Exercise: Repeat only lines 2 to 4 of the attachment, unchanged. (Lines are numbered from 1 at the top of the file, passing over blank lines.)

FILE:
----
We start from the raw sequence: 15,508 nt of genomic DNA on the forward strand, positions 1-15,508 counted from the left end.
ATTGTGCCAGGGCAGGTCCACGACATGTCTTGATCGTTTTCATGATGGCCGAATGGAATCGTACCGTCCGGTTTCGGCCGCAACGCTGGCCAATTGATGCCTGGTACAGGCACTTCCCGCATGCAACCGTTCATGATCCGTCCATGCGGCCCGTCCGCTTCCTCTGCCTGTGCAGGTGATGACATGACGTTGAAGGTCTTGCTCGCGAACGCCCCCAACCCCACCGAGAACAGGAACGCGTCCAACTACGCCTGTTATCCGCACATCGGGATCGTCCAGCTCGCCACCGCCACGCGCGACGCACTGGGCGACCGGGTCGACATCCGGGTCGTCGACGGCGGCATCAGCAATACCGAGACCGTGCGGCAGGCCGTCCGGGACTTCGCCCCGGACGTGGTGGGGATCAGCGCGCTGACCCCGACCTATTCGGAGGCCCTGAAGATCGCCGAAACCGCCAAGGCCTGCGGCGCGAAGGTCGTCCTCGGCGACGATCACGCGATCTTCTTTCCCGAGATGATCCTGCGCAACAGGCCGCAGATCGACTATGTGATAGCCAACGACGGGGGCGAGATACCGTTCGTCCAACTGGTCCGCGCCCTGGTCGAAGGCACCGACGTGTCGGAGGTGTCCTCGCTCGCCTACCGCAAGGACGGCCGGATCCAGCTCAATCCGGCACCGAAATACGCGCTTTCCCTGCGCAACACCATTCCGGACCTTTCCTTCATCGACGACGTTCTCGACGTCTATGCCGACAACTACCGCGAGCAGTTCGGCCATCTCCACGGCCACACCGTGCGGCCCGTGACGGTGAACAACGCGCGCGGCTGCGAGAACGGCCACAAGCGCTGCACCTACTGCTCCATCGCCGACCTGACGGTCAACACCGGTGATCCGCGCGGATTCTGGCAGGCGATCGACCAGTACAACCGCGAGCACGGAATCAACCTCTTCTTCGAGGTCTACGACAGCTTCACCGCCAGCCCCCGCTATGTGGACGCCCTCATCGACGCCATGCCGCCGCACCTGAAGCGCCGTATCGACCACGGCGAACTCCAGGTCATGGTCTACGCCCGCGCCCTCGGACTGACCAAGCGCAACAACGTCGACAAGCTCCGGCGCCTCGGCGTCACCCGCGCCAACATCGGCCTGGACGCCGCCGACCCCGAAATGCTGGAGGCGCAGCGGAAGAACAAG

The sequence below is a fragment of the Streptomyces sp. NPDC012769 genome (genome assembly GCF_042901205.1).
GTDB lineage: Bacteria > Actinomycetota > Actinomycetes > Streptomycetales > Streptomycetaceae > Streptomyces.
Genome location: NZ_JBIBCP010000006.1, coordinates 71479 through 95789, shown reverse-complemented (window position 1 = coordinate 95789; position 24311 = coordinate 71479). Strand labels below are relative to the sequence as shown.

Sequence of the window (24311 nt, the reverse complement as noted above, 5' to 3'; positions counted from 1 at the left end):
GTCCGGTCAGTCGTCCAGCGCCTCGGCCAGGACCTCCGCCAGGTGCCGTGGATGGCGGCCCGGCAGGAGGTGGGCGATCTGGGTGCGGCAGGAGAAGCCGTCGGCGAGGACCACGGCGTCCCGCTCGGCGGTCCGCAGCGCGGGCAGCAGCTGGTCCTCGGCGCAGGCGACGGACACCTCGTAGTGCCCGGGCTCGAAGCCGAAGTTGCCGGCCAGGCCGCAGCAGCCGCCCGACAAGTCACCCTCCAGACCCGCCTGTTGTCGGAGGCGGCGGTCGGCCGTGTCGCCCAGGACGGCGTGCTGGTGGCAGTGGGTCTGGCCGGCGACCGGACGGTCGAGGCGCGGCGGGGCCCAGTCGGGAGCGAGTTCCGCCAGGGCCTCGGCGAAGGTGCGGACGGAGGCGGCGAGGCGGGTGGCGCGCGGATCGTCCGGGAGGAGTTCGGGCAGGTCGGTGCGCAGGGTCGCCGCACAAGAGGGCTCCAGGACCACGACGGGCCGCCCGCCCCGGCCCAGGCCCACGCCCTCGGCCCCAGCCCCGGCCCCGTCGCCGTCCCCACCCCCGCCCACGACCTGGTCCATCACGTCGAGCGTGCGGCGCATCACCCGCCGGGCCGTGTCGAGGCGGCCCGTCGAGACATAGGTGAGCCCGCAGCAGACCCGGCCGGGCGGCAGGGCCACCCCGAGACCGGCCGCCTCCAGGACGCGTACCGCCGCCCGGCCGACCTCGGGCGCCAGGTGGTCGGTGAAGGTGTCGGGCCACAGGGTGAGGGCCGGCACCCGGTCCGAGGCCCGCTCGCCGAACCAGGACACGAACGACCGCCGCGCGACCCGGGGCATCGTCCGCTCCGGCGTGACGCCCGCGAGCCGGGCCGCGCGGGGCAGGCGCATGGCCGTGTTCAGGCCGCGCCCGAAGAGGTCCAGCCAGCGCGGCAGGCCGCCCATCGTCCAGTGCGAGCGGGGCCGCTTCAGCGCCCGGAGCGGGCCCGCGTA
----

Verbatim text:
ATTGTGCCAGGGCAGGTCCACGACATGTCTTGATCGTTTTCATGATGGCCGAATGGAATCGTACCGTCCGGTTTCGGCCGCAACGCTGGCCAATTGATGCCTGGTACAGGCACTTCCCGCATGCAACCGTTCATGATCCGTCCATGCGGCCCGTCCGCTTCCTCTGCCTGTGCAGGTGATGACATGACGTTGAAGGTCTTGCTCGCGAACGCCCCCAACCCCACCGAGAACAGGAACGCGTCCAACTACGCCTGTTATCCGCACATCGGGATCGTCCAGCTCGCCACCGCCACGCGCGACGCACTGGGCGACCGGGTCGACATCCGGGTCGTCGACGGCGGCATCAGCAATACCGAGACCGTGCGGCAGGCCGTCCGGGACTTCGCCCCGGACGTGGTGGGGATCAGCGCGCTGACCCCGACCTATTCGGAGGCCCTGAAGATCGCCGAAACCGCCAAGGCCTGCGGCGCGAAGGTCGTCCTCGGCGACGATCACGCGATCTTCTTTCCCGAGATGATCCTGCGCAACAGGCCGCAGATCGACTATGTGATAGCCAACGACGGGGGCGAGATACCGTTCGTCCAACTGGTCCGCGCCCTGGTCGAAGGCACCGACGTGTCGGAGGTGTCCTCGCTCGCCTACCGCAAGGACGGCCGGATCCAGCTCAATCCGGCACCGAAATACGCGCTTTCCCTGCGCAACACCATTCCGGACCTTTCCTTCATCGACGACGTTCTCGACGTCTATGCCGACAACTACCGCGAGCAGTTCGGCCATCTCCACGGCCACACCGTGCGGCCCGTGACGGTGAACAACGCGCGCGGCTGCGAGAACGGCCACAAGCGCTGCACCTACTGCTCCATCGCCGACCTGACGGTCAACACCGGTGATCCGCGCGGATTCTGGCAGGCGATCGACCAGTACAACCGCGAGCACGGAATCAACCTCTTCTTCGAGGTCTACGACAGCTTCACCGCCAGCCCCCGCTATGTGGACGCCCTCATCGACGCCATGCCGCCGCACCTGAAGCGCCGTATCGACCACGGCGAACTCCAGGTCATGGTCTACGCCCGCGCCCTCGGACTGACCAAGCGCAACAACGTCGACAAGCTCCGGCGCCTCGGCGTCACCCGCGCCAACATCGGCCTGGACGCCGCCGACCCCGAAATGCTGGAGGCGCAGCGGAAGAACAAG

The sequence below is a fragment of the Streptomyces sp. NPDC012769 genome (genome assembly GCF_042901205.1).
GTDB lineage: Bacteria > Actinomycetota > Actinomycetes > Streptomycetales > Streptomycetaceae > Streptomyces.